“There is a fury to Terry Pratchett’s writing: it’s the fury that was the engine that powered Discworld. It’s also the anger at the headmaster who would decide that six-year-old Terry Pratchett would never be smart enough for the 11-plus; anger at pompous critics, and at those who think serious is the opposite of funny; anger at his early American publishers who could not bring his books out successfully.”

(more…)

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15. Malcolm Gladwell Speaks Out Against Amazon

amazon304Many members of the literary community have shown great concern about the Amazon vs. Hachette dispute. In an interview with the Financial Times weekend magazine, Malcolm Gladwell spoke out in disapproval of the online retail giant’s retaliatory actions.

While Gladwell did not voice an opinion about the actual feud, he objects to Amazon’s practice of making Hachette’s books unavailable for purchase and delaying order shipments. Gladwell “thought Amazon wanted to be nice to me. I thought their endgame was to woo authors. So, then why are they sabotaging us?”

(more…)

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16. “Young girl, I declare you are not like most men”: retranslating The Poetic Edda

Not every scholar of medieval English has the privilege of translating a major poetic text, and fewer still have the chance to do it all over again, eighteen years later. My first edition of the Poetic Edda was published in 1996 and about two years ago, I was invited to think about a second edition, one which would expand the number of poems and which could be brought up to date in other ways. But what could have changed as far as this classic work was concerned in the meantime?

Well, unlike a single poem, such as Beowulf or Piers Plowman, the Poetic Edda is a collection of poems. Most of these are to be found in a single manuscript, known as the Codex Regius, kept in the Árnar Magnússonar Manuscript Institute in Reykjavík, Iceland. But, preserved in other Icelandic manuscripts, are a good number of further poems in the same kind of metre, which relate more stories of Norse gods and heroes. Four or five of these poems have always been considered part of the Poetic Edda and I translated them in the first edition. But now there was room for some more.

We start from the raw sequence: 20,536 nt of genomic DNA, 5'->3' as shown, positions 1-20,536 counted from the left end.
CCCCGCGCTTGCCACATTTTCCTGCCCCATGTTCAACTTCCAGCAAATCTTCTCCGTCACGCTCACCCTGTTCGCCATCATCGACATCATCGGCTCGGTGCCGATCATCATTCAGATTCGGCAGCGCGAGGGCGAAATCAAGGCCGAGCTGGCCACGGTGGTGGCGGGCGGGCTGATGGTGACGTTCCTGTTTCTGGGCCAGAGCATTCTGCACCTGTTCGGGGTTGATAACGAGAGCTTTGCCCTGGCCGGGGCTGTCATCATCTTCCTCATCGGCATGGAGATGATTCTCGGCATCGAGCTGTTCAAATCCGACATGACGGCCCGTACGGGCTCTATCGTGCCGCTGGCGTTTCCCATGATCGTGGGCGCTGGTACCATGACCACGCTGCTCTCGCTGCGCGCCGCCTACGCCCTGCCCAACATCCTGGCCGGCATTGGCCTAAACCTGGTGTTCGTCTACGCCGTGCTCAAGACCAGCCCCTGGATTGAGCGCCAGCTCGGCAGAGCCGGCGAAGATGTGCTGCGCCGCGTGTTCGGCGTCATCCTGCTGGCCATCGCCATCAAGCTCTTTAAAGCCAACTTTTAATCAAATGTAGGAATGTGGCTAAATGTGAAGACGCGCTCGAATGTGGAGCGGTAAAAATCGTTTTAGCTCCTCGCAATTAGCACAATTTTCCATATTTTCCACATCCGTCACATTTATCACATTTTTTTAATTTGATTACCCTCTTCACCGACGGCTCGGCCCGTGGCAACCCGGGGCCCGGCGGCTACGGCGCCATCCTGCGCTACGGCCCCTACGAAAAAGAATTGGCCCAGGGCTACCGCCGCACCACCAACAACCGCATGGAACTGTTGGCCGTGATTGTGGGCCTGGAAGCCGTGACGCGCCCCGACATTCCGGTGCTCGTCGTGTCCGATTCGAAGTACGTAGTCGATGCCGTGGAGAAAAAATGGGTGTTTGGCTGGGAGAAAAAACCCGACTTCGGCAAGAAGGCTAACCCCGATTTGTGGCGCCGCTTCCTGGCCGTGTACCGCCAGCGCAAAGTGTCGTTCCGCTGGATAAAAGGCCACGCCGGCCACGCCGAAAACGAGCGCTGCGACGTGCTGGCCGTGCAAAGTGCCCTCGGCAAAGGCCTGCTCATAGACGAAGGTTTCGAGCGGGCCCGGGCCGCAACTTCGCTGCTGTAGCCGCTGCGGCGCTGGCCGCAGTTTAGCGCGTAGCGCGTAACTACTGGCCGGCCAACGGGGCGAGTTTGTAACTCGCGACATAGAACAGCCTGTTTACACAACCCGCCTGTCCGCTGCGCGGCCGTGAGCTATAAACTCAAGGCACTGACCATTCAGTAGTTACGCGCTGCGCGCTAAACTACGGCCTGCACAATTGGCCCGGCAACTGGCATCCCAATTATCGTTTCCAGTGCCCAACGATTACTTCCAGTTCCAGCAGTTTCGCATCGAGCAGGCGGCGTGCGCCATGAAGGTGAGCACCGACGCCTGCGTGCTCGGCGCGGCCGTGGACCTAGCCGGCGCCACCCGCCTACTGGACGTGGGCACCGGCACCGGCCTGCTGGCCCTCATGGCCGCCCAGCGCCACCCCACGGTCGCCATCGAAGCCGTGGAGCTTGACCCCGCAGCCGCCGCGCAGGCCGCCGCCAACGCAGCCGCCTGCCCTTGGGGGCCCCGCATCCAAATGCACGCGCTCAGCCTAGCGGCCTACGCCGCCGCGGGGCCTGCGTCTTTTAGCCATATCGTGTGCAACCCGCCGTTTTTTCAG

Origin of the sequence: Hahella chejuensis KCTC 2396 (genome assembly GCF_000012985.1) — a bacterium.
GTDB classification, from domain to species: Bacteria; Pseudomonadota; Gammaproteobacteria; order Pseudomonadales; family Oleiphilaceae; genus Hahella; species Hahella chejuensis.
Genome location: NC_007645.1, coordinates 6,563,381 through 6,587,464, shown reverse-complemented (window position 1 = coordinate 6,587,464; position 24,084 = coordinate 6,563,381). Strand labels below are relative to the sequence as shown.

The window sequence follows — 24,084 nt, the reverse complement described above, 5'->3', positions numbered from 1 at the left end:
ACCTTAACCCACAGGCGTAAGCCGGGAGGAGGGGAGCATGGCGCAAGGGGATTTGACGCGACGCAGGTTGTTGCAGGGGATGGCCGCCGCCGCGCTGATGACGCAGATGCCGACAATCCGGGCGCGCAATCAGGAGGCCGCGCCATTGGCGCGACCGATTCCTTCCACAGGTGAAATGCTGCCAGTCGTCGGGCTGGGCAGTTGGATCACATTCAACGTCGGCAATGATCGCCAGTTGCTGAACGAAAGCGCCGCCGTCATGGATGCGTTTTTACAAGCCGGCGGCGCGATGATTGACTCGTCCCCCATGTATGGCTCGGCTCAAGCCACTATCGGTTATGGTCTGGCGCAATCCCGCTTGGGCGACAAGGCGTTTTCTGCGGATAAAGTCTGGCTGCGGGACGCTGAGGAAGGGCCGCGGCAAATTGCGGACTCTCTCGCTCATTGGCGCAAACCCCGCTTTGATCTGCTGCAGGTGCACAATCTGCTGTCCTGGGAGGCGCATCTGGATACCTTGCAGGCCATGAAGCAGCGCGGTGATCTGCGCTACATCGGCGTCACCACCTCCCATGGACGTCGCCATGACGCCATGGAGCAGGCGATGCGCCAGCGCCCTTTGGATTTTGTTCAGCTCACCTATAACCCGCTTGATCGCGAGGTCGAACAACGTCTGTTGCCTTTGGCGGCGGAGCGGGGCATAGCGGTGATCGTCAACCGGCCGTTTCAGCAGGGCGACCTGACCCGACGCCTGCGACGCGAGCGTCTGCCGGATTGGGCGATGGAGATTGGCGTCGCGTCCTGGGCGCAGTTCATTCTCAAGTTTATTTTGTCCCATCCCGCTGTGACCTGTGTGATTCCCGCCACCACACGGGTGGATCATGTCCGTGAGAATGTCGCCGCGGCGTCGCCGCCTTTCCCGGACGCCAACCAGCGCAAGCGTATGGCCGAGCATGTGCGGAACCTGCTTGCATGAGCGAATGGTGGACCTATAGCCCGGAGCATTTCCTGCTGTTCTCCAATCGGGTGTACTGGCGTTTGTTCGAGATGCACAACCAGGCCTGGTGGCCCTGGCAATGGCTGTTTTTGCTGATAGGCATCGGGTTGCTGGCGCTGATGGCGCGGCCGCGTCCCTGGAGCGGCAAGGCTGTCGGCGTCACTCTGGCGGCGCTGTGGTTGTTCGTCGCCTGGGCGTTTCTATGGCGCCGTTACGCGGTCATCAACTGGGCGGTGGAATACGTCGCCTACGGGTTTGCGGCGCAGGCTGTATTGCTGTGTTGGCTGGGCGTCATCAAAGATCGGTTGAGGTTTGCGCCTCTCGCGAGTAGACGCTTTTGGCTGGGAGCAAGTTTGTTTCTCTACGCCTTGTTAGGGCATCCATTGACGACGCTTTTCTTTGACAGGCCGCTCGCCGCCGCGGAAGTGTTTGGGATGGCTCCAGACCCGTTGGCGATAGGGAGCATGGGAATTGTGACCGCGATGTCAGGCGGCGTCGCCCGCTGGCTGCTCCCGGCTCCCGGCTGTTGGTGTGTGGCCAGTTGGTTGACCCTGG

Peter_Nicolai_Arbo-Hervors_død
“Hervors død” by Peter Nicolai Arbo (Hervor was a shieldmaiden in the cycle of the magic sword Tyrfing, presented in Hervarar saga and of which parts are found in the Poetic Edda). Public Domain via Wikimedia Commons.

I’ve added three more eddic poems which I think are interesting in different ways. The first of them is traditionally known as “The Waking of Angantyr.” It tells the story of a warrior-maiden Hervör, who dares to go alone to an eerie island, haunted by her undead father and his eleven brothers. Hervör wants her father’s magical sword Tyrfing, but Angantyr is determined not to give it to her. He’s quite surprised that a girl should dare to come to the uncanny place:

Young girl, I declare you are not like most men,
hanging around by mounds at night
with an engraved spear and in metal of the Goths [armour],
a helmet and corslet before the hall-doors.

At first Angantyr pretends that he doesn’t have the sword, next, he warns (truthfully) that the sword bears a curse, but finally he hands it over to the triumphant Hervör. A bold and determined heroine and an undead corpse — this seemed like a good addition to the new translation. The other additions are “Groa’s Chant” and the “Sayings of Fiolsvinn,” two related poems. A young man called Svipdag has been cursed by his stepmother to go on a quest to find and woo the lovely Menglod, a task fraught with danger: “she has ordered me to go where she knows there’s no going,” Svipdag laments. Wisely, he first visits the grave of his dead mother for advice. Groa is indeed anxious to help and she sings a number of spells over Svipdag. If he crosses rivers or sea, if he’s chained up or assailed by frost, “may no corpse-cold come to ravage your flesh / nor bind your body in its joints.”